But Beistline didn't buy it. He denied the motion to dismiss, reasoning that Shell has standing because, if the environmental groups successfully challenged Shell's permits, that "would constitute an injury-in-fact to Shell."
Shortly after his decision, 10 of the environmental groups did indeed sue the government in a bid to invalidate Shell's oil spill response plans. They also asked Beistline to certify his order for an immediate review by the Ninth Circuit.
In September he agreedgrudgingly. "The court understands that the Ninth Circuit is without controlling precedent concerning the instant matter," he wrote. But in bold type, he also stated that he did not personally believe "exceptional circumstances" exist to merit such a review.
At press time the Ninth Circuit had not yet said whether it would review the order. Shell lawyers argue that there is little reason to do so, since the suit challenging the permits has been consolidated with their bid for a declaratory judgment. Regardless, the lower court will review Shell's oil spill plans.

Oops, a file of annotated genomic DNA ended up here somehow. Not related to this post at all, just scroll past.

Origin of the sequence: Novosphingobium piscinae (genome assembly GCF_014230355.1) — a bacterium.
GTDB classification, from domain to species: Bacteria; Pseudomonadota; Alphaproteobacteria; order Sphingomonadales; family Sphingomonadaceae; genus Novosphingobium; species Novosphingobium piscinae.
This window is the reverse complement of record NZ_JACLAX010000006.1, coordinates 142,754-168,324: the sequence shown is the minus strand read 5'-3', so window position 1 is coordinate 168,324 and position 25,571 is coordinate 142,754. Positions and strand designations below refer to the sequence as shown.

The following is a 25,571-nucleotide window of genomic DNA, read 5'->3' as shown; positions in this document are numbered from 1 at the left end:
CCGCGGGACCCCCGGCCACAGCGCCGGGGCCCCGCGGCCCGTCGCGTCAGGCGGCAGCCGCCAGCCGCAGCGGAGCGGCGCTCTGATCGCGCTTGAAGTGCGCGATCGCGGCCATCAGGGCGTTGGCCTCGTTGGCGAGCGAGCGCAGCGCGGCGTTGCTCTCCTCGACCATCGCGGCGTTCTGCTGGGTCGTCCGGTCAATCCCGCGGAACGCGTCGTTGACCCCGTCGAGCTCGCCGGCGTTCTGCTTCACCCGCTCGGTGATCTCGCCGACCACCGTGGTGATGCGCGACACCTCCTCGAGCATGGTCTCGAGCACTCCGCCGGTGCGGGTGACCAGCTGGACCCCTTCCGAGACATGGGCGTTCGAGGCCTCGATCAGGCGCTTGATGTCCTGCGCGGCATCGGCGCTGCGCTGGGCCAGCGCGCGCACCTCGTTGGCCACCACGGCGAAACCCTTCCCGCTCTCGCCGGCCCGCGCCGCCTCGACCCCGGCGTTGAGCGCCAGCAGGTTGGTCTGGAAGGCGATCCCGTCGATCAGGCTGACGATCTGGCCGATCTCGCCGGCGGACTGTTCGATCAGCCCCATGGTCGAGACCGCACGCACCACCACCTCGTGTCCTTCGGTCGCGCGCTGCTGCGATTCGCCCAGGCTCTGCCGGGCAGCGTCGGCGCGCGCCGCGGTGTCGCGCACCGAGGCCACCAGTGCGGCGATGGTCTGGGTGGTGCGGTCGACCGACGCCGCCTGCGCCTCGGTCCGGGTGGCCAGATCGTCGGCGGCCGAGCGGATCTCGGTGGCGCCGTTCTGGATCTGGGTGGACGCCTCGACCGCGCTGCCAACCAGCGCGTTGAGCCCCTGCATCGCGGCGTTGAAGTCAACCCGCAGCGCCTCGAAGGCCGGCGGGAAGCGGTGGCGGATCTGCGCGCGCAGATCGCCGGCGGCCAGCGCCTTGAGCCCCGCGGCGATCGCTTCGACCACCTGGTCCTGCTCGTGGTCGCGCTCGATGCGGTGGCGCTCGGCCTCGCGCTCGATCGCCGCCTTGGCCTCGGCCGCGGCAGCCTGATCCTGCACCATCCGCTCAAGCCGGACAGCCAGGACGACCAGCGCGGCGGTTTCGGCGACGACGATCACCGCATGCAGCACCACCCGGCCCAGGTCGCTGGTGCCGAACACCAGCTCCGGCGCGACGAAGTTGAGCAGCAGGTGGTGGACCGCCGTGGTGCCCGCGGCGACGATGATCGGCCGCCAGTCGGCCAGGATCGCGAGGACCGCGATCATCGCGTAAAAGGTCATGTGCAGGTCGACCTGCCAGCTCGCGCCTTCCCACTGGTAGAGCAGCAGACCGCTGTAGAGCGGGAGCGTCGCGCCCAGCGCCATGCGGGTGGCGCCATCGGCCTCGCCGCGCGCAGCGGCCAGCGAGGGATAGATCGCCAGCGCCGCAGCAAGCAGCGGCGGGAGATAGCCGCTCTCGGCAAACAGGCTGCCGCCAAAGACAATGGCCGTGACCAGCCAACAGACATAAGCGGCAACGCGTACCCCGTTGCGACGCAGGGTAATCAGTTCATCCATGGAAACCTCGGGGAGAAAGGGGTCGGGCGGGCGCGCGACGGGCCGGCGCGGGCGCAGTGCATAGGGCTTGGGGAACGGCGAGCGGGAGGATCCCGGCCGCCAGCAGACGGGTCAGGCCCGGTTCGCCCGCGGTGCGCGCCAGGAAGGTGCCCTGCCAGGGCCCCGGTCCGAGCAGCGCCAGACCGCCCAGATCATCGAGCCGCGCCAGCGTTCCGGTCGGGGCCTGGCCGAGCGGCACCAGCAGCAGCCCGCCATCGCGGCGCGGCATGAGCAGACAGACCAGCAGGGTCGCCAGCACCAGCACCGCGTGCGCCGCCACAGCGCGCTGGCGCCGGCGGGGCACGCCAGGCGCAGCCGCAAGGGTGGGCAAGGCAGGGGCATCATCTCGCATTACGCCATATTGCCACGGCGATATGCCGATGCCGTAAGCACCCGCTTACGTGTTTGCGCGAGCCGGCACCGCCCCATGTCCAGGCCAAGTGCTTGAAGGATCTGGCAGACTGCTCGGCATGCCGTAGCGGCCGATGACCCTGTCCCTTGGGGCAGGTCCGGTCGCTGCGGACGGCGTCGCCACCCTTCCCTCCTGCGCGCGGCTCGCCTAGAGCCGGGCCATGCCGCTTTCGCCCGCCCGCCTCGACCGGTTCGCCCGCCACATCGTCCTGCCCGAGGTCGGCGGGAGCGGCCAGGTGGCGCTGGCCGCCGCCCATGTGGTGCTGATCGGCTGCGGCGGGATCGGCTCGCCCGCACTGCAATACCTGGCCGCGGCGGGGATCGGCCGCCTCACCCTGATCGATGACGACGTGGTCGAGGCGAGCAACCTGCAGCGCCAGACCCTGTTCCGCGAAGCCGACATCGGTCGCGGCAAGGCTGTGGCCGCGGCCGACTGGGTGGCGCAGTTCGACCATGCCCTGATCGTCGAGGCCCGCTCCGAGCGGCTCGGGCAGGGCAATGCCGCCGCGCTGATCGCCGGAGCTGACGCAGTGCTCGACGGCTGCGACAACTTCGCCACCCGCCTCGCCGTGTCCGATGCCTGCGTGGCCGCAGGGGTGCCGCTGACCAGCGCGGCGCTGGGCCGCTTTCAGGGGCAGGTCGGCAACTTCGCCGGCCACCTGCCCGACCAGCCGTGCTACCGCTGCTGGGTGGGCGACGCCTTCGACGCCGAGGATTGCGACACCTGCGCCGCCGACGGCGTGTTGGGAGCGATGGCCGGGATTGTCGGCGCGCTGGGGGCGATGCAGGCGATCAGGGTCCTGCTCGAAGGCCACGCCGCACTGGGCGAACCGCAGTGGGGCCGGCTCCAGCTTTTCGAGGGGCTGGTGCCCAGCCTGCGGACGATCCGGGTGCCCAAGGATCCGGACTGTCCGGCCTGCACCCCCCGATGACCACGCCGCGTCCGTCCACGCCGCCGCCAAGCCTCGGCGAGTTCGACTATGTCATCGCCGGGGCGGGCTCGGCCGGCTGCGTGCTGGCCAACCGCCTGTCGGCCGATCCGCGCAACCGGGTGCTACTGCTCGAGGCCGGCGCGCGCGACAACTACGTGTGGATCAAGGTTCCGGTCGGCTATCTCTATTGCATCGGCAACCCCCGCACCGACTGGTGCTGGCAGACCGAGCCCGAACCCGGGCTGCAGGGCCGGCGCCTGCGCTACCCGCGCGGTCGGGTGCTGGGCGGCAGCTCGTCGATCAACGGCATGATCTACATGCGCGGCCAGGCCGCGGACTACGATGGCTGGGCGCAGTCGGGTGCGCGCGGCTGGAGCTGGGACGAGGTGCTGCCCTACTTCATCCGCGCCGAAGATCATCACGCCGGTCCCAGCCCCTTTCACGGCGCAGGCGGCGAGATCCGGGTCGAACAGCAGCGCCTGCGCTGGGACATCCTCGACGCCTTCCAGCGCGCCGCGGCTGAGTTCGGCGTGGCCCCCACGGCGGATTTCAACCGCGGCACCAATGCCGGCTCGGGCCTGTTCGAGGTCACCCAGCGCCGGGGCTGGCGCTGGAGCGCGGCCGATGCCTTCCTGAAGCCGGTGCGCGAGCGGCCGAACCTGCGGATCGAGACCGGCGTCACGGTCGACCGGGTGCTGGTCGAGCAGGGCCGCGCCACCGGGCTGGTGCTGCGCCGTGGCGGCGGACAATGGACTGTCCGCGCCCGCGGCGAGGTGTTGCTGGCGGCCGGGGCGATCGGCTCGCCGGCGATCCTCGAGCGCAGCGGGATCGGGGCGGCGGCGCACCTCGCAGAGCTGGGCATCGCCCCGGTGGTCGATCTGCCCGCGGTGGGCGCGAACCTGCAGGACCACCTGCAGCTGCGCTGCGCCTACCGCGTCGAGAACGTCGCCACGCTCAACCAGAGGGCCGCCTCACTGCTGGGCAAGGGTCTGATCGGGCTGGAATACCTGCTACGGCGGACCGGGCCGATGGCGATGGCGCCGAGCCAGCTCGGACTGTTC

Still, there is the question of precedent. Baker & Hostetler partner Christopher Marraro, who is not involved in the case, says that the decision, if it stands, could "have great utility in the energy project area," where litigation risk plays a large role in the decision to finance projects.